What Are Super Apps and Why Uber and Other World Companies Are Building Them

Breaking down how super apps help scale a business and what users think about them

Super app is a mobile ecosystem interface that combines different services. Enterprises build them to meet a wider range of users’ needs and to end up on their phone home screen.

Uber ecosystem services: food delivery, ride-hailing, car rental, grocery delivery, and trip reservation

The concept of a super app is relatively new. Mike Lasaridis, the founder of Blackberry, coined the term back in 2010. By that, he meant a “new class of applications” that use the power of a digital platform or ecosystem, giving users a seamless experience across the device. In other words, super apps help people manage both daily and less frequent tasks in one interface.

It wasn’t long before the world saw the first real example of a new class of applications, and it wasn’t Blackberry—it was WeChat. In 2011, it launched as a mobile messenger; in 2013, it got a built-in digital wallet; and in 2016, WeChat introduced mini apps by their internal development team and other developers.

These days, WeChat users can chat, play, order a ride, pay bills, donate money, and buy movie tickets within the same interface. In China, WeChat is ubiquitous: the number of its monthly active users (MAU) reached 1.29 billion in 2022, and 88% of all Chinese mobile users open it every day.

Services in WeChat super app: chats and channels, mini apps, and payments

There are 60+ enterprise super apps across the world

If you ever search for an example of a super app on the web, WeChat will always come up first. Still, it’s not the only one out there—there are over 60 enterprise super apps across the world.

Here at HeyInnovations, we are closely watching the market of super apps and digital ecosystems. Let’s have a look at the ones that we’ve been most inspired by:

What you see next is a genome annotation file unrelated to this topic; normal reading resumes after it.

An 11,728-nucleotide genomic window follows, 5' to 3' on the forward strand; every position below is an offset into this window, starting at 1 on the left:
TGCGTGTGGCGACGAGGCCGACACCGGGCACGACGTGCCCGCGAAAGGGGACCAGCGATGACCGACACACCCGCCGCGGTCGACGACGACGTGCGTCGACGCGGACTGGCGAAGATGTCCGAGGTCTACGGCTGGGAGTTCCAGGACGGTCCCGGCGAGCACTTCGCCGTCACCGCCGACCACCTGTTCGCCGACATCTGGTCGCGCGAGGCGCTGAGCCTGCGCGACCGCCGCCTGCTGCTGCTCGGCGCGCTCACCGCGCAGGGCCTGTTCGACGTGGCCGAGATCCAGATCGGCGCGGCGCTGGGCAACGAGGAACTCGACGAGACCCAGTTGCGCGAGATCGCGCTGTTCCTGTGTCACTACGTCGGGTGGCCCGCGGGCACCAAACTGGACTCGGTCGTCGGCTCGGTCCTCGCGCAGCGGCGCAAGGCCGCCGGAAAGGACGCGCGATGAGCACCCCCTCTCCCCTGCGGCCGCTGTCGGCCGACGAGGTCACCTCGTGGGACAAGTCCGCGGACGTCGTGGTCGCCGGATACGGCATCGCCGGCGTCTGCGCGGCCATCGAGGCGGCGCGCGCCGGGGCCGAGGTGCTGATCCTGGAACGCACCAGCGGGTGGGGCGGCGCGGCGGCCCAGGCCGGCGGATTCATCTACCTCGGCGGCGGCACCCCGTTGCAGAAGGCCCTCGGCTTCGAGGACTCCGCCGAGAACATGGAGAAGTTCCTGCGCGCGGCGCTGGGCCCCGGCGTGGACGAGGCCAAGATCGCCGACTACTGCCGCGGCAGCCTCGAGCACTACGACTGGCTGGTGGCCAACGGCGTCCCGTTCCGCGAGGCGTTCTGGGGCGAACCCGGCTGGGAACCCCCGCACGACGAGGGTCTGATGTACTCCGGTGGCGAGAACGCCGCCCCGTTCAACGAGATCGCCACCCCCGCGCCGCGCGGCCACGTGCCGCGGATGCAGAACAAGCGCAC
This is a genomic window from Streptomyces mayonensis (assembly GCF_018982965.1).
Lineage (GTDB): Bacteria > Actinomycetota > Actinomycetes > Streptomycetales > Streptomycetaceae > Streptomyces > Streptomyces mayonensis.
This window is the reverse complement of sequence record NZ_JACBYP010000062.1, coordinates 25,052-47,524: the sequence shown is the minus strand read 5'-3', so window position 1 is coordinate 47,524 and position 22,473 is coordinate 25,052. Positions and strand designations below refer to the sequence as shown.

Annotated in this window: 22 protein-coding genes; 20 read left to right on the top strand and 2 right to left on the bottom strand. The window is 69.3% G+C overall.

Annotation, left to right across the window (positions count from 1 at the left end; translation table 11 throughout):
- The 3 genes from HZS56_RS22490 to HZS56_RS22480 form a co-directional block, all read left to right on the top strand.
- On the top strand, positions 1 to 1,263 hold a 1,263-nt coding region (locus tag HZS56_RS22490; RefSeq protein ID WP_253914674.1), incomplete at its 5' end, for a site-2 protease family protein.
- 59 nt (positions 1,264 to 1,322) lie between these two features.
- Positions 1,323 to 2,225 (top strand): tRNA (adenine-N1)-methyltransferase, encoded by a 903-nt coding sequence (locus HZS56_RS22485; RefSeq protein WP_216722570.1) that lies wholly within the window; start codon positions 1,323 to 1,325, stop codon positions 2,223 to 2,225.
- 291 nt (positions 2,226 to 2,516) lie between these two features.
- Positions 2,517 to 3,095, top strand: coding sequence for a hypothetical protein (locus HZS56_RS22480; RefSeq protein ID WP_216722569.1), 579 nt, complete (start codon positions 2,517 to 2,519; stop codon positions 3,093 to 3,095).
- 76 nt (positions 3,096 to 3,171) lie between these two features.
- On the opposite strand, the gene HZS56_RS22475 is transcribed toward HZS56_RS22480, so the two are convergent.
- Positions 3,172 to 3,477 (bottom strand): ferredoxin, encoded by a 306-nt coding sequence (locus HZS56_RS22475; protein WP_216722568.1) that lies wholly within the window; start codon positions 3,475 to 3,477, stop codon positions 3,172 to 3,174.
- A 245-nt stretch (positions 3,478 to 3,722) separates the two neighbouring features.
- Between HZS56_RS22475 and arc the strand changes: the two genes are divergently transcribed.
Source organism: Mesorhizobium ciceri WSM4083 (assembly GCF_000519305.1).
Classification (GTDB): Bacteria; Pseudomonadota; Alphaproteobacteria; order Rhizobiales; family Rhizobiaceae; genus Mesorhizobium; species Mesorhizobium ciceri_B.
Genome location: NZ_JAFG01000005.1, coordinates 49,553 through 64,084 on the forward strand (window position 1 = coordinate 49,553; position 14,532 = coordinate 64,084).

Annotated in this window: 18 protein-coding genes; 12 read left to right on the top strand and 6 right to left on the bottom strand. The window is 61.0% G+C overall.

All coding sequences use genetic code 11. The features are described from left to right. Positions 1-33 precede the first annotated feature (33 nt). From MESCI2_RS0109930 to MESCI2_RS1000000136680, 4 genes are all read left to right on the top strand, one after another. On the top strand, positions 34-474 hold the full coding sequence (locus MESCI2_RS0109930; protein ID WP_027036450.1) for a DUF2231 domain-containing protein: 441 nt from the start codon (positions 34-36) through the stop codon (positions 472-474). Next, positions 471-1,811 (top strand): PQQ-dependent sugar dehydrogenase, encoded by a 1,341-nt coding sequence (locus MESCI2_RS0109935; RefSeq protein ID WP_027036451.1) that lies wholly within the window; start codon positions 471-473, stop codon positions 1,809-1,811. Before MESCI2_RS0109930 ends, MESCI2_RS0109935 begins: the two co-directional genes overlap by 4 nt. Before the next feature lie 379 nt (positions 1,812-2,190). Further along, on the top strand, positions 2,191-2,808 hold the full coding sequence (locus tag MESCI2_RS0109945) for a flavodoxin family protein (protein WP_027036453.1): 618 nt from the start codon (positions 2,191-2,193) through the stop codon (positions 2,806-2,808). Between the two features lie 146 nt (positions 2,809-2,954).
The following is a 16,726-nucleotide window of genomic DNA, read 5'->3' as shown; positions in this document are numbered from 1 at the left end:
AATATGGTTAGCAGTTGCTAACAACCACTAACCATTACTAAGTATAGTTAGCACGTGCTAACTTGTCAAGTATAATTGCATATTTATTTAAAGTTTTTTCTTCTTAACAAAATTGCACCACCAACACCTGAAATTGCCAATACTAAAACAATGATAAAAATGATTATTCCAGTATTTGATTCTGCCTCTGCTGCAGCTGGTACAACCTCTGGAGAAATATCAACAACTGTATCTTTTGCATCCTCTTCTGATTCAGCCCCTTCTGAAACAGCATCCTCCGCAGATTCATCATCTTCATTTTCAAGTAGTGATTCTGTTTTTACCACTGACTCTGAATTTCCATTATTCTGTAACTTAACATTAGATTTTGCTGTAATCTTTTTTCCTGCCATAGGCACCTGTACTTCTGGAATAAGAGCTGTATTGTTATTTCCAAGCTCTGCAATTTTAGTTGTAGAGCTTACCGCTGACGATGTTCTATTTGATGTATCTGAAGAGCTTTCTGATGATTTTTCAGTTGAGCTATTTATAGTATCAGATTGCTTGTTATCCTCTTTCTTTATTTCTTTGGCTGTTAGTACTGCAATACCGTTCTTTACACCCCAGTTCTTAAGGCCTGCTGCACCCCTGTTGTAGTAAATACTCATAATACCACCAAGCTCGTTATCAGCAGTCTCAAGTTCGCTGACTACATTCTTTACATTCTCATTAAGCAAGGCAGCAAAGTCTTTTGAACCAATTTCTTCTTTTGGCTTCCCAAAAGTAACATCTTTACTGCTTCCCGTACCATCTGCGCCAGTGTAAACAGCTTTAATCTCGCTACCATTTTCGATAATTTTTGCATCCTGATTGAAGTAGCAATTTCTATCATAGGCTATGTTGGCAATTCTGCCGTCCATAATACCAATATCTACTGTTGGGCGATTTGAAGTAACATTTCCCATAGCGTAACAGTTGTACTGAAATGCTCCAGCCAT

The table that shows shows super apps in different regions of the world and the services they provide

According to the table, there is no single right choice on how to start a super app. Uber and Grab started with ride-hailing, Rappi and Yummy grew from food delivery, and AirAsia launched as a flight booking service. Eventually, all the companies managed to grow a sizable audience in their regions. Below we explain how they did it.

Four key elements of a super app

Over the past 10 years, we have developed 30 applications for ecosystems like Sportmaster and Motify. Based on our experience, we found that a super app should have four key features to be profitable and earn high customer ratings.

Popular service at the core. Companies start with a core service and build a large user base around it. Uber, Grab, and Gojek have ride-hailing at their core; Klarna and Vodapay were initially digital payment systems, and airasia super app’s first service was flight booking.

Examples of core services in Gojek, Klarna, and airasia super apps

Single ID. With a super app, users sign in to many different services with one ID. For example, one Grab account gives a user access to deliveries, mobility, financial and other services. The user data is shared among all of them, which makes it easier for the user to manage his daily tasks.

Example of a single ID in Grab super app

Mini apps. Mini apps are lightweight programs inside a super app. Like native apps, they offer different services: shopping, car rental, food delivery etc. The difference is that to use a mini app, the user doesn’t need to download and install it or create a profile—it opens in a super app that’s already installed. Global and local enterprises alike have mini apps in super apps, from Walmart and Nike to local coffee shops and movie tickets sellers.

Examples of mini apps in WeChat: Nike, Walmart, and Maoyan

Opening the platform to third parties is beneficial for both sides. For a super app owner, it’s an additional source of revenue. For example, in WeChat users pay in mini apps using a built-in WeChat payment system, and WeChat gets commissions on every transaction. For partners, developing a mini app is cheaper and easier than developing a native one. Besides, having their app on a big platform gives them access to millions of users and saves them money on promotion.

Not all super apps are open to third parties though—for example, Airasia’s mini programs are developed only internally. That’s an option for companies who want to develop the services under their brand and be in full control of the content.

Examples of super apps with mini apps developed in-house (WeChat) and externally (airasia)